Tag Archives: Shishkin. Church

Imitation and Imagination. Hidden distortions. Naturalism in art history

News: Visit to Galería Artelibre, after Imitation and Imagination


Imitation and Imagination 4

Dürer-imitate-figures

Dürer, A Draftsman Making a Perspective Drawing of a Woman

Before

This is the last part of the lecture I gave in may 2018, Imitation and Imagination, at TRAC2018 (The Representational Art Conference) in The Netherlands. The lecture was on naturalistic realism, the area of tension between imitation and imagination in the classical art, including the contemporary variant. Naturalism is one of many expressions of representational art, one with a very high degree of imitation. See for example a comment with regard to a pretty realistic painting, on facebook (28-10-2014):

Huysman. Street in Utrecht i

Gerard Huysman. Utrecht, street in backlight, oil on panel, 2013

“I can’t understand why an artist would work so hard to make a painting like this that is so much like a photo. That’s what cameras are for. I can see the artist’s skill, but not the soul.”

This prejudice is often heard. Because really: isn’t imitation getting in the way of imagination? Exactly! No soul, no artistic creativity. And that’s what this discussion is all about.
I will contest the opinion that naturalism lacks imagination.

 

Part 1 in blog august 2017 (see archive).
Part 2 in blog august 2018 (see archive).
Part 3 in blog october 2018 (see archive).
Part 4, the last part, is following now.

19th-century Realism

Two centuries after the Dutch Golden Age, in 1855, Courbet’s painting The Stone Breakers was rejected as too vulgar by the Paris Salon. This sounds familiar, denk aan de Hollandse Gouden Eeuw (see Archive October 2018).
Courbet thereupon rented a wooden shed, baptized it with the name Pavillon du Réalisme and there showed his work during the Paris World Exhibition. Courbet then wrote his Realist Manifesto. He minted the term realism, true to nature, by form and by content.

Courbet The Stone Breakers realism

Gustave Courbet. The Stone Breakers, oil on canvas, 1849, 160x259cm

“No myths”, said Courbet, “Angels? I’ve never seen them.” Look at everyday reality, at ordinary people. There’s no need for fabrication.
Courbet was not a dogmatic, he did invent things. But he really did make a breach in the classical tradition where ‘Invention’ still stood for exhalted subject matter and idealization. Where the Dutch still saw the divine in nature, Courbet did away completely with the metaphysical dimension.

At the end of the nineteenth century there were all sorts of realisms; think of Lepage, Bougueraux, Sargent, Waterhouse, Alma Tadema, Zorn, Repin. They were famous in their day, but afterwards disappeared from the official art history. However, realism can be ‘fantastic’ and in no way inferior to the so much appreciated impressionism of that age.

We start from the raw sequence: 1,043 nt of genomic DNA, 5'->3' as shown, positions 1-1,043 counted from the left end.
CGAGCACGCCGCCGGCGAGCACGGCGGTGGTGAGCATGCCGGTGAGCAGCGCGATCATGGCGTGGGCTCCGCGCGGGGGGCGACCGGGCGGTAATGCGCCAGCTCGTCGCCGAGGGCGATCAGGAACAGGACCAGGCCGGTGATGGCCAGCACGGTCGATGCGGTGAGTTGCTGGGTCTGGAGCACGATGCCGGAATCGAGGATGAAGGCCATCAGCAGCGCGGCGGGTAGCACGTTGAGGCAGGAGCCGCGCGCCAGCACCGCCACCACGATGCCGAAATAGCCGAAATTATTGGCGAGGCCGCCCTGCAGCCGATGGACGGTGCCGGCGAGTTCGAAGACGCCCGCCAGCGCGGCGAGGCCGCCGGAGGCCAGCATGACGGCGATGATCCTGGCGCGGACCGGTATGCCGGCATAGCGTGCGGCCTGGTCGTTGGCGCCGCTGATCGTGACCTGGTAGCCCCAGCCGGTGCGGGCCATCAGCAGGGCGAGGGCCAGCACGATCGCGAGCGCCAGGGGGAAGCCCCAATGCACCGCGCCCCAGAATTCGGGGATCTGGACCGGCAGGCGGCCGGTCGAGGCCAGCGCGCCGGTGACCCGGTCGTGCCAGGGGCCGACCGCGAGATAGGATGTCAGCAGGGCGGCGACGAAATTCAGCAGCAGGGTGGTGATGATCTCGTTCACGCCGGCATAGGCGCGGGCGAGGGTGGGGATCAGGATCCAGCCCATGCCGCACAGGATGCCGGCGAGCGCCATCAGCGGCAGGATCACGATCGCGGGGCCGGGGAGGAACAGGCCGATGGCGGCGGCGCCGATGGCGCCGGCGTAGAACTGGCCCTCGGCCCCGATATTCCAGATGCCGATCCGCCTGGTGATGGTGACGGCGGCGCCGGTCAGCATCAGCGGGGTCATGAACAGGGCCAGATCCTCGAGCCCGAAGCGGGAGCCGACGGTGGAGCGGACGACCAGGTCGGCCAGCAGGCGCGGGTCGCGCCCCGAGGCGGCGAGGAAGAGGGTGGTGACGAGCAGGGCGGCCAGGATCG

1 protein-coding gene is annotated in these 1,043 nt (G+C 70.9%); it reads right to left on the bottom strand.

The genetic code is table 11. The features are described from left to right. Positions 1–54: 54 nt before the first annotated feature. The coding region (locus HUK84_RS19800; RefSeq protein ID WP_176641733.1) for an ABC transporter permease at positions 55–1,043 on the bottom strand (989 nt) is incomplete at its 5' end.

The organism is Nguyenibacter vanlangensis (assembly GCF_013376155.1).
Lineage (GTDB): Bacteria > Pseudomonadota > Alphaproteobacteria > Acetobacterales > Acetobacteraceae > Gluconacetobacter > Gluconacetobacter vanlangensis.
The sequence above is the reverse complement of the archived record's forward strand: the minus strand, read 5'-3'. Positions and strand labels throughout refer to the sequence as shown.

See the American Frederic Edwin Church (1826-1900).

Church. Twilight,

Frederic Edwin Church. Twilight, ‘Short Arbiter ‘Twixt Day and Night’, oil on canvas, 1850, 81,3×121,9cm.

Or the Russian Ivan Shishkin (1832-1898), an eminently naturalistic painter. His Winter is overwhelming by its greatness and realness. Extremely refined color and tone nuances in the snow. A wealth of details in the tree bark. That way, Shishkin enhanced the degree of reality in his painting.

Shishkin. Winter

Ivan Shishkin. Winter, oil on canvas, 1890, 125,5x204cm.

Some collegues called him a ‘bookkeeper of leaves’.12) Also nowadays art teachers often shrink away from painting many details, for understandable reasons. But if done rightly, you can compare detailing to music in which every note is clearly played without loosing the melody, where variation in repetition only enriches. Greatness does not exclude attention to detail.

And his ‘own handwriting’? In Van Mander’s words: “no fabrication, no ornamentation”. He lets Nature speak its own language. Do nothing more! For that, great skill is required.
However successful he was, some critics thought his work too naturalistic because it was so much like reality itself. Where was the imagination? Shishkin succeeded in hiding it in his art. More about that later.
He painted in this naturalistic manner to capture the observed qualities, the breathtakingly beautiful. “Just like the real thing”, the public says, while getting a feeling of the artist’s original experience. What is it that makes these paintings so touching? It can’t be just Imitation, can it?

Observing, experiencing and representing

Gezien van de Riet. Observing

Gezien van de Riet. Observing

Obviously I wouldn’t dare to put myself at the level of these masters, but I found that the painting process starts in my head the moment that beauty in the outside world hits my eye:… it must be this color… that pattern… this should be in… that should be left out…
Atmosphere and experience imprint themselves in my memory. I see more and more of that what hits me: the architecture of the tree, nuances, gradations, peculiarities. A selection of course, because it’s impossible to paint every tiny branch. That selection stems also from my personality. An image is formed in my mind.

During the painting process the original feeling or experience works as a propelling force and as a severe critic: is the atmosphere still there? Then let me grab this brush, select that color. Feeling, experience, joins with technique. That’s the way feeling comes in the artwork.

Gezien van de Riet. The Beech of Kijkuit-2

Gezien van de Riet. The Beech of Kijkuit-2, alkyd/oil on panel, 60x90cm